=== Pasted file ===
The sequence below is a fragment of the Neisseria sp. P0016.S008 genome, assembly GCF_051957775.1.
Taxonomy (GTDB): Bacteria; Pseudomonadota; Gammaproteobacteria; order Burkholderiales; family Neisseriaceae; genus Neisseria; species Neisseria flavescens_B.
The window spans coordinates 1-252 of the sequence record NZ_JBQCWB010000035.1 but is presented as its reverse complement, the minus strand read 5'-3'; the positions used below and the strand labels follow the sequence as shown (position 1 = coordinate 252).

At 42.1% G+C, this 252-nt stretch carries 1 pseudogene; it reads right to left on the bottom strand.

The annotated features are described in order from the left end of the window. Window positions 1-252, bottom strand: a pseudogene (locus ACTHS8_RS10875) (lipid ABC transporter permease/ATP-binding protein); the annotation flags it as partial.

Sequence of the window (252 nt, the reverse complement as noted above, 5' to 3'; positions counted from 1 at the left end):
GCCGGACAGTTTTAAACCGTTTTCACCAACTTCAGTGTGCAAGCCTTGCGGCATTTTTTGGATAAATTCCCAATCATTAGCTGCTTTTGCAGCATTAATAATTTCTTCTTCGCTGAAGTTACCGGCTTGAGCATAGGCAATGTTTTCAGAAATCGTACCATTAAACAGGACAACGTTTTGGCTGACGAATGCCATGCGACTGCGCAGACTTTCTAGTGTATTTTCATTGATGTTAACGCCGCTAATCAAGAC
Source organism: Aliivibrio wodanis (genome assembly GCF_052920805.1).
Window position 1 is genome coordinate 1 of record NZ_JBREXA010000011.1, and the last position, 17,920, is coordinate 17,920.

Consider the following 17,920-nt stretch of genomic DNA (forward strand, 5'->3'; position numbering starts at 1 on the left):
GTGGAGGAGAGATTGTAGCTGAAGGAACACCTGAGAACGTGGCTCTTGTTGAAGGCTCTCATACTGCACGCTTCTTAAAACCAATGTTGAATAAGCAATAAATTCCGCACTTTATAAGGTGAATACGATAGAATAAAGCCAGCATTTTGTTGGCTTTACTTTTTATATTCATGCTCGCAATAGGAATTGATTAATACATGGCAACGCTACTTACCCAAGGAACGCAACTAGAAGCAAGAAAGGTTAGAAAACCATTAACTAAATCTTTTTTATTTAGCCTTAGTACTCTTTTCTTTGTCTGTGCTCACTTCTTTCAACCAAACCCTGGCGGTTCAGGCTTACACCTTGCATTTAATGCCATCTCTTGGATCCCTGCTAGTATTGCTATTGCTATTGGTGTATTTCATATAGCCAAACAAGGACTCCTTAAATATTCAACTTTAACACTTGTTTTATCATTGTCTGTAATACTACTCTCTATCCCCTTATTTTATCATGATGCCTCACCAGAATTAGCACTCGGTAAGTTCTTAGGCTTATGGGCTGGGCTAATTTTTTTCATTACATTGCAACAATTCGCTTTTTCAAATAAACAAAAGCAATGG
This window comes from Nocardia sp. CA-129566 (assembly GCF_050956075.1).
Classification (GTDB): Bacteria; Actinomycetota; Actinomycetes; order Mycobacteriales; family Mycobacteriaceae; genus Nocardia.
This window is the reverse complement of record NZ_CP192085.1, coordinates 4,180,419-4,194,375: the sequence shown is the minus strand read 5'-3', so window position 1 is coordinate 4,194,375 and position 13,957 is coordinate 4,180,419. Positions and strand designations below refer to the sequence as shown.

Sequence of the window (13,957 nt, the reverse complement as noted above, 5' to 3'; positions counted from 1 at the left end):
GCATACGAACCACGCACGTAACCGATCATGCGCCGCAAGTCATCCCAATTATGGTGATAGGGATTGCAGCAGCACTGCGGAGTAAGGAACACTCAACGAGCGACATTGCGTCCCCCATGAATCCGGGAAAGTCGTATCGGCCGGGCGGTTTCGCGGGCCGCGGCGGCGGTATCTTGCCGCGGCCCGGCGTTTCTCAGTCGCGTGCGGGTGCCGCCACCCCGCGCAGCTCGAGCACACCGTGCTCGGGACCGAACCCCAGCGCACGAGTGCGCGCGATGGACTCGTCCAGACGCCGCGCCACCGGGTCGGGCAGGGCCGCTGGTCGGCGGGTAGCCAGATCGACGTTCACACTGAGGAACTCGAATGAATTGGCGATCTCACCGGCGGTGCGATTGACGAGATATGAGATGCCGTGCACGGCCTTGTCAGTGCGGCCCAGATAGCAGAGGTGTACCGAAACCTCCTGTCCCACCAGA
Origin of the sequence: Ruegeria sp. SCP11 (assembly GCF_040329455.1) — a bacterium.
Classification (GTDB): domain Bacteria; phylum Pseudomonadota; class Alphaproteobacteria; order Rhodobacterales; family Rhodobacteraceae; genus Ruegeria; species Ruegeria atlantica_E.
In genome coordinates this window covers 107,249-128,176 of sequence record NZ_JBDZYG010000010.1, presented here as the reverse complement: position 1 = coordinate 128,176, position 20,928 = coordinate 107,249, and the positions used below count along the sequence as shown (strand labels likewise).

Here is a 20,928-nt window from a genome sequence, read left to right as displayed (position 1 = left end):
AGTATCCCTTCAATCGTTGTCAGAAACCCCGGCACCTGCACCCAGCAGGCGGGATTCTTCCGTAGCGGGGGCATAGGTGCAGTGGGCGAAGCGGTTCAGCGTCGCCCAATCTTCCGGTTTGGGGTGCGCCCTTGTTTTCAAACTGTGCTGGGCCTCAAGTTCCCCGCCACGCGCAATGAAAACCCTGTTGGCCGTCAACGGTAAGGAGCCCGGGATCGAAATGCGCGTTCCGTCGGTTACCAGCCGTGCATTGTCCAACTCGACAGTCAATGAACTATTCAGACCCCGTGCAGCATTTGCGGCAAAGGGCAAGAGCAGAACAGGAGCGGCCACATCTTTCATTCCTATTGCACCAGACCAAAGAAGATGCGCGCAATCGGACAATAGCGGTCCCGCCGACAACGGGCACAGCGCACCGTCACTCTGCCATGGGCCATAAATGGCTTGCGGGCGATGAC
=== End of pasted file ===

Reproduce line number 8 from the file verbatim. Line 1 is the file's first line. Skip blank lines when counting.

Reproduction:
Source organism: Aliivibrio wodanis (genome assembly GCF_052920805.1).